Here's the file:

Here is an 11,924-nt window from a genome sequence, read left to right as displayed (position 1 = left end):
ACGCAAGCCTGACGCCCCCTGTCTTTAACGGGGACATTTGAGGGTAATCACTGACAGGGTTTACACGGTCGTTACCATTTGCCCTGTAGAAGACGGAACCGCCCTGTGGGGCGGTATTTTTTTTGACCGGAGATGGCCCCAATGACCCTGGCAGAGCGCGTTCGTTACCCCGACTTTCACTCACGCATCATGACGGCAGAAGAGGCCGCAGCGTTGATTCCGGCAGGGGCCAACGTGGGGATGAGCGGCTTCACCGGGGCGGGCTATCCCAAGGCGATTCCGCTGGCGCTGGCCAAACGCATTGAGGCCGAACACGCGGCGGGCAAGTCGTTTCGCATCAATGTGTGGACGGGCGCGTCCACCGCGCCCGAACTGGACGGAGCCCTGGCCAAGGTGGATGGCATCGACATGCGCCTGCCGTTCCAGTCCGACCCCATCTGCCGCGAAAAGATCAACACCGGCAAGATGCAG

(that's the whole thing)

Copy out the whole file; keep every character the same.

Here is an 11,924-nt window from a genome sequence, read left to right as displayed (position 1 = left end):
ACGCAAGCCTGACGCCCCCTGTCTTTAACGGGGACATTTGAGGGTAATCACTGACAGGGTTTACACGGTCGTTACCATTTGCCCTGTAGAAGACGGAACCGCCCTGTGGGGCGGTATTTTTTTTGACCGGAGATGGCCCCAATGACCCTGGCAGAGCGCGTTCGTTACCCCGACTTTCACTCACGCATCATGACGGCAGAAGAGGCCGCAGCGTTGATTCCGGCAGGGGCCAACGTGGGGATGAGCGGCTTCACCGGGGCGGGCTATCCCAAGGCGATTCCGCTGGCGCTGGCCAAACGCATTGAGGCCGAACACGCGGCGGGCAAGTCGTTTCGCATCAATGTGTGGACGGGCGCGTCCACCGCGCCCGAACTGGACGGAGCCCTGGCCAAGGTGGATGGCATCGACATGCGCCTGCCGTTCCAGTCCGACCCCATCTGCCGCGAAAAGATCAACACCGGCAAGATGCAG